In one such embodiment, the server may execute the graphical modeling environment. A user may then interact with the graphical modeling environment on the server through the client device. In one example of such a system, a server and client device are provided. The server is capable of executing a graphical modeling environment, wherein the graphical modeling environment provides a graphical representation of the behavior of a modeled system wherein the modeled system has at least one parameter that at least in part determines the behavior of the system. The client device is in communication with the server over a network. One or more bounds for the graphical representation of a behavior are selected from the client to the server. At least one parameter of the modeled system is then modified based on the deviation for the graphical representation of the behavior of the modeled system.

It will be understood by one skilled in the art that these network embodiments are exemplary and that the functionality may be divided up in any number of ways over a network.

The proceeding examples have focused primarily on models of control systems in the electrical domain but it will be apparent to one skilled in the art that there are numerous other domains, systems, fields and applications where the present invention would be suitable. Some examples include but are not limited to, models in the mechanical and chemical domains.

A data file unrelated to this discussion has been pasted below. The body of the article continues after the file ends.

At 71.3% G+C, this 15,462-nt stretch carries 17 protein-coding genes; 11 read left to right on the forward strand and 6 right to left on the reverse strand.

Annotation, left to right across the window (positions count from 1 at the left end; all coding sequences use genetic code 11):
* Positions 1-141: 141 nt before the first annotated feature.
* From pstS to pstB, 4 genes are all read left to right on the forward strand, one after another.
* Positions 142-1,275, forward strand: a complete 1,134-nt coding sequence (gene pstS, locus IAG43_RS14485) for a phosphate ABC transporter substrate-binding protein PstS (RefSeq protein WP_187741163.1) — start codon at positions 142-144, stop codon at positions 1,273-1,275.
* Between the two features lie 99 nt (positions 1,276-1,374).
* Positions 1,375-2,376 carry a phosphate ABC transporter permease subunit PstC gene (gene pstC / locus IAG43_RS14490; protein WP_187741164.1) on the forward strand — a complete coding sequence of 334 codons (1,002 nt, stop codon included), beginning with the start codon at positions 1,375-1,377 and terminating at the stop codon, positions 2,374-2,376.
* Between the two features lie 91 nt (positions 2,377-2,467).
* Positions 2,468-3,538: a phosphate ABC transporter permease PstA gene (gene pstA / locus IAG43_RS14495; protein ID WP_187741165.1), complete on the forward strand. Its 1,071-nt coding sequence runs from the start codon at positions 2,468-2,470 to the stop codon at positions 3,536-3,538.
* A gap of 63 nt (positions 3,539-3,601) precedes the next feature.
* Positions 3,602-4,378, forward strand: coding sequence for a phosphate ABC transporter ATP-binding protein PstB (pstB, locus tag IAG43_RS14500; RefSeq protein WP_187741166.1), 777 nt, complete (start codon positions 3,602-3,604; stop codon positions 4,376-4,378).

The present invention has been described relative to illustrative embodiments. Since certain changes may be made in the above constructions without departing from the scope of the invention, it is intended that all matter contained in the above description or shown in the accompanying drawings be interpreted as illustrative and not in a limiting sense.

It is also to be understood that the following claims are to cover all generic and specific features of the invention described herein, and all statements of the scope of the invention which, as a matter of language, might be said to fall therebetween.

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Classifications
U.S. Classification703/6, 703/7, 717/126, 703/1, 703/10, 700/182, 345/440
International ClassificationG06F9/455
Cooperative ClassificationG06F17/5009
European ClassificationG06F17/50C